The majority of this section is split between little used dirt road and well-groomed trail. This section is still as tough as others, however, it feels less-stressful due to the limited cross-country travel.

Once you have soaked in the expansive views of surrounding the wilderness and pondered the condition of your tender knees, one will descend into Hendrys Creek where elk roam the higher grassy slopes. Very good tread follows the ribbon of water weaving a lengthy way down until ponderosas appear. Views of the incredible chunky walls are hidden by a thick forest, but the hiker get an opportunity to gander at the high cliffs the further downstream one gets. The east side of Mt. Moriah is so much more dramatic, diverse, and rugged than the ascent up Negro Canyon. From desert to alpine and back again to desert, from sagebrush to bristlecone, from aspen to ponderosa, the incredible difference in elevation is astounding once you stand on top of Mt. Moriah.

The shorn and crumbly walls of Hendrys Canyon shows the preciousness of rock under such geomorphic pressures. The white underside of fallen rock tiles resemble flaky skin after a sunburn and show a striking contrast to the red rock in the cliff faces above. The cleaving of the rock shows the slow widening of the canyon, the slow drag of time and erosion. Thrilling to observe and to inspect the cliff faces, for the ledges and benches and faces play with one's imagination, flirts with the notion that ruggedness is soft, that the trait of being weathered is beautiful and crisp, that although excruciating slow time is swift and ruthless.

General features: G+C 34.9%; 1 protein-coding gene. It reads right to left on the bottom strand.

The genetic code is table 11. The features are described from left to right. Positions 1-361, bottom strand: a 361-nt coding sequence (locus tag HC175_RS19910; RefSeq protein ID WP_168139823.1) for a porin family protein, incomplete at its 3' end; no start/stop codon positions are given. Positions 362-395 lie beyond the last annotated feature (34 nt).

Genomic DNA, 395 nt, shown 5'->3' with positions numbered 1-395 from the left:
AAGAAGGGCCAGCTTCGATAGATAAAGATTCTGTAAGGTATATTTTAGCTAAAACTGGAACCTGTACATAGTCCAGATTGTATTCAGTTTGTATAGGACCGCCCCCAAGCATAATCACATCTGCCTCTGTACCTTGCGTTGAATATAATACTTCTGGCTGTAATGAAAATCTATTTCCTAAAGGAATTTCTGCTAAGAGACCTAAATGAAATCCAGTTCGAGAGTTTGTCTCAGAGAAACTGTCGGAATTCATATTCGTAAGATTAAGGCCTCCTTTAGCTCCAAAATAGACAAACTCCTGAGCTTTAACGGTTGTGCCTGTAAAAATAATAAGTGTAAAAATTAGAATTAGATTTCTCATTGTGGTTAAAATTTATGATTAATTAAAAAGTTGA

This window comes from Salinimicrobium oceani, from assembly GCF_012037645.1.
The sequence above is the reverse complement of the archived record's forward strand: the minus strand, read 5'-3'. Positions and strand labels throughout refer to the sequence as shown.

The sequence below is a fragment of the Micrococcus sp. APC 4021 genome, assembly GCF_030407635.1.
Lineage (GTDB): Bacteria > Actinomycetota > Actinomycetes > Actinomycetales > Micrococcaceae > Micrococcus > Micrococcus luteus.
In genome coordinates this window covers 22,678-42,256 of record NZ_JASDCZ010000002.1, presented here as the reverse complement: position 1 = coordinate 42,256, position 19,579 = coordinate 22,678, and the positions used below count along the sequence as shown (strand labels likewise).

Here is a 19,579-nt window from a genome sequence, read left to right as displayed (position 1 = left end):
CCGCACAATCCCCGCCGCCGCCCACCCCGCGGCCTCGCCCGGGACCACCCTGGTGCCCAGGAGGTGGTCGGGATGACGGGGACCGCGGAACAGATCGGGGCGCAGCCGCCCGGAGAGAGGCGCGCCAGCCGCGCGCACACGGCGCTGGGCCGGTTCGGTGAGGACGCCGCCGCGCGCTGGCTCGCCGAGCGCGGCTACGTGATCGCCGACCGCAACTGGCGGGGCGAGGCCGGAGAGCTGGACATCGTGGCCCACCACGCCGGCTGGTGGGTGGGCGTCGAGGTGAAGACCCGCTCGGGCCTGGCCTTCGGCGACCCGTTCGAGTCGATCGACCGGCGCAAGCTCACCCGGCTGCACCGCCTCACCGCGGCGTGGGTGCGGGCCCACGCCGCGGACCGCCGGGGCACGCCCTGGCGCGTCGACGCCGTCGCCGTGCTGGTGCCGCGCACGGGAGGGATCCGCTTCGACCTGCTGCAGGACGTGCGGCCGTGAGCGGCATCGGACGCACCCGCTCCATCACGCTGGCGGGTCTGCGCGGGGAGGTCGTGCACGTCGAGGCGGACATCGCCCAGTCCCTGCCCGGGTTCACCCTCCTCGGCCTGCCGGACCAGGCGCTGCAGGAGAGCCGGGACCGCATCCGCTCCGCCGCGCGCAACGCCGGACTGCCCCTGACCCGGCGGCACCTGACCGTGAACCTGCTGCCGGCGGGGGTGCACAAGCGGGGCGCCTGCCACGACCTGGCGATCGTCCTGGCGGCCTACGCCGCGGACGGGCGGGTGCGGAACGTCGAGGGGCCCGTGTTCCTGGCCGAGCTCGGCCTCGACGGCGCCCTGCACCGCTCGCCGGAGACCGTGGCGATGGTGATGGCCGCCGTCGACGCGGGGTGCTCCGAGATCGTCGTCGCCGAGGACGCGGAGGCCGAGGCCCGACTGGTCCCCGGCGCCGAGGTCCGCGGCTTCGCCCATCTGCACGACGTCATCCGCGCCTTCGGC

Section 6, Segment W: GBNP
Snake Valley to Lake Valley Summit
Two Options:

Wheeler Peak to Snake Crest (Main route):
(approx. 46m)
(22m road, 8m trail, 16m XC)
(mileage estimation with XC factor: 50m)
(approx. 10,000ft elevation gain, 10,325ft elevation loss)

Baker Creek to Mt. Washington (Secondary route):
(approx. 43m)
(30m road, 6m trail, 7 XC)
(mileage estimation with XC factor: 45m)
(approx. 8,425ft elevation gain, 8,225ft elevation loss)



The Great Basin Trail weaves up and along the Snake Range's crest through Great Basin National Park. I had initially hesitated to have the route go over Wheeler Peak, which is the proclaimed highest peak in Nevada despite the discrepancy with Boundary Peak which is actually a sub-peak of Mt. Montgomery in the White Mountains along the California and Nevada border; I decided for routing the route over Wheeler Peak because of the doable yet challenging and incredibly scenic knife ridge above Baker Lake. In the end, this way through represents the most apt vision I have of the Great Basin Trail. This knife ridge just feels right, just feels the most intuitive, and provides one with the most profound moment while on the GBT. That moment: on top of the Great Basin at its highest point seeing all that you have encompassed through your hike.